Create Credentials for the Kubernetes Operator

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For the Kubernetes Operator to create or update objects in your Cloud Manager or Ops Manager Project, you need to store your Programmatic API Key as a Kubernetes secret. Creating a secret stores authentication credentials so only Kubernetes can access them.

Multiple secrets can exist in the same namespace. Each user should have their own secret.

You can follow the Procedure below to manually set up the secret. Alternatively, you can use the MongoDB Cloud Manager UI or the Ops Manager UI to automatically generate the Kubernetes secret YAML file, which you can then apply to your Kubernetes environment.


To create credentials for the Kubernetes Operator, you must:

  1. Have or create an Ops Manager Organization.


    Unlike earlier Kubernetes Operator versions, use the Operator to create your Ops Manager project. The Operator adds additional metadata to Projects that it creates to help manage the deployments.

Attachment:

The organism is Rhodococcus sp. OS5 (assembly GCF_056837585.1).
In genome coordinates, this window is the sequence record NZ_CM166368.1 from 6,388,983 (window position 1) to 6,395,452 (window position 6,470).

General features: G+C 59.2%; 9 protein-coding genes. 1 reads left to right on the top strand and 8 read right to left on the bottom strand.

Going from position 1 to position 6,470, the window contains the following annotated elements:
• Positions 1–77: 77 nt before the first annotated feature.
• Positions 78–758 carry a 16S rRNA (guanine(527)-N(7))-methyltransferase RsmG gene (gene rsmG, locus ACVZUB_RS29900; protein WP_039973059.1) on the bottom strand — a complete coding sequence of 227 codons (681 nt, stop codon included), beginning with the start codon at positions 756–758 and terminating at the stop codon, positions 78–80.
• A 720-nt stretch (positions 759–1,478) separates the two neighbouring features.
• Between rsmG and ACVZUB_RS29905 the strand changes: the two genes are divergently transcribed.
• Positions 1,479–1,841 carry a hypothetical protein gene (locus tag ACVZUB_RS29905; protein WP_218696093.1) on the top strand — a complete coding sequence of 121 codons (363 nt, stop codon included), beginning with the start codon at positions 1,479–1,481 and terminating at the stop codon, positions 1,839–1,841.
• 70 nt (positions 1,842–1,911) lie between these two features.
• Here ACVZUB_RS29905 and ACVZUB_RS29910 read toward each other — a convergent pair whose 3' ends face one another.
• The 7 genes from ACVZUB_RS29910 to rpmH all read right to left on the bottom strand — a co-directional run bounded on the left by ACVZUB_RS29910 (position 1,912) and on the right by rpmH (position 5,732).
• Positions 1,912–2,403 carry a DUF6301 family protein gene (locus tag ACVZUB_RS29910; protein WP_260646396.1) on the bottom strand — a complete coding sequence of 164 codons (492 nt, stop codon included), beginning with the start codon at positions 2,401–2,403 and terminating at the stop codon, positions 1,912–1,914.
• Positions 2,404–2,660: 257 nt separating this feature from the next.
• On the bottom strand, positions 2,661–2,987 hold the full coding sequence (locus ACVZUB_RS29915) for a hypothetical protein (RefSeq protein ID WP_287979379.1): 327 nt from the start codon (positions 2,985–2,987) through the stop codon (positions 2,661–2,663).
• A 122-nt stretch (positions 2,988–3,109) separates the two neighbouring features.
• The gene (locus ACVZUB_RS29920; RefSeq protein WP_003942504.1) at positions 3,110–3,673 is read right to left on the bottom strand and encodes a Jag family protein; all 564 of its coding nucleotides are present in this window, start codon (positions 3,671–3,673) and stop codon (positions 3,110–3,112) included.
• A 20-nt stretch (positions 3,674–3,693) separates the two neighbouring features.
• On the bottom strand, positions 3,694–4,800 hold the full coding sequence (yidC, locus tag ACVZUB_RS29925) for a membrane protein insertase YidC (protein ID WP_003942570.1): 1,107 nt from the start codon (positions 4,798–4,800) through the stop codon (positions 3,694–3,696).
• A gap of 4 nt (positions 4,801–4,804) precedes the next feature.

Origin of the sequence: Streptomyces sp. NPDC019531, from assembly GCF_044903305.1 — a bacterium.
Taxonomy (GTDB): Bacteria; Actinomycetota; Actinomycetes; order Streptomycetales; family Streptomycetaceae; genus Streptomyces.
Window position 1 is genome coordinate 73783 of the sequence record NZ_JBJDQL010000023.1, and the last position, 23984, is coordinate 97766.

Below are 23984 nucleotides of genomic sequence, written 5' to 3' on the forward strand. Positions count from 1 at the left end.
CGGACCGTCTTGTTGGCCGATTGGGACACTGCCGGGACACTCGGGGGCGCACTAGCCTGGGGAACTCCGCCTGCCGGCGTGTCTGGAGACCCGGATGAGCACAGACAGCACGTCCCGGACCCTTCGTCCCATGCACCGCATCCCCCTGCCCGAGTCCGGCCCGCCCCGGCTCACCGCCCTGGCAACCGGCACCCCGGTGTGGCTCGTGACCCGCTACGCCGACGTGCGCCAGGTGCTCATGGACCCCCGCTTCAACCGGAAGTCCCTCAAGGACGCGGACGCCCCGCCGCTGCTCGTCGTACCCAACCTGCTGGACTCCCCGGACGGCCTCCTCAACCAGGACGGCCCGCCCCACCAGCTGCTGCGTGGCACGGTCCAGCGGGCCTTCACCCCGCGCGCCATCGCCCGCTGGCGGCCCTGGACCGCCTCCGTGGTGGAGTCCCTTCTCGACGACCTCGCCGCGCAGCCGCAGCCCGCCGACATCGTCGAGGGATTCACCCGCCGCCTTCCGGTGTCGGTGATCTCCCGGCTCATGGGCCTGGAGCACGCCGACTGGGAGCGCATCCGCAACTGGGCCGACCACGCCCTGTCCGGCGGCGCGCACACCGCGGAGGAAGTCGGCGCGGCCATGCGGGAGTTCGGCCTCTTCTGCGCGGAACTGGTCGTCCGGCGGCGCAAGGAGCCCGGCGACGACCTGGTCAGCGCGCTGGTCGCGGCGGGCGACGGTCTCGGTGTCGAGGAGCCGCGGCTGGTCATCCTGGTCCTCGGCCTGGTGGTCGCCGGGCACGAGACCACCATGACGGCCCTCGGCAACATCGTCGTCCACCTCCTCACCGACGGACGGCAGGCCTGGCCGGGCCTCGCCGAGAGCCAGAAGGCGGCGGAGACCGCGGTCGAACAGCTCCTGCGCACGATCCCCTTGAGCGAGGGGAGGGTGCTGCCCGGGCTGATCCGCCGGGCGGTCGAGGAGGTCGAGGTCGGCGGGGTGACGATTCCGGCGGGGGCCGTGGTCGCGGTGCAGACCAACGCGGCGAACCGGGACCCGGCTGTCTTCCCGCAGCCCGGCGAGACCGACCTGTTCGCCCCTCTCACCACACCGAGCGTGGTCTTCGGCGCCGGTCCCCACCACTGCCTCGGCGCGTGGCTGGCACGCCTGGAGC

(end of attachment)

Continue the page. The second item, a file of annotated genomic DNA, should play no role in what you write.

2. Have or generate a Programmatic API Key.

  3. Grant this new Programmatic API Key the Project Owner role.

  4. Add the IP or CIDR block of any hosts that serve the Kubernetes Operator to the API Whitelist.


To create your Kubernetes secret:

  1. Make sure you have the Public and Private Keys for your desired Ops Manager Programmatic API Key.

  2. Invoke the following Kubernetes command to create your secret:

    kubectl -n <metadata.namespace> \
      create secret generic <myCredentials> \
      --from-literal="publicKey=<publicKey>" \


    The -n flag limits the namespace to which this secret applies. All MongoDB Kubernetes resources must be in the same namespace with the secrets and ConfigMaps. The Kubernetes Operator does not use either the secrets or ConfigMaps.


    The deprecated version of this command specifies a user and publicApiKey instead of a publicKey and privateKey. Kubernetes Operator accepts either version for authentication.

  3. Invoke the following Kubernetes command to verify your secret:

    kubectl describe secrets/<myCredentials> -n <metadata.namespace>

    This command returns a secret description in the shell:

    Name:         <myCredentials>
    Namespace:    <metadata.namespace>
    Labels:       <none>
    Annotations:  <none>
    Type:  Opaque
    privateKey:  31 bytes
    publicKey:          22 bytes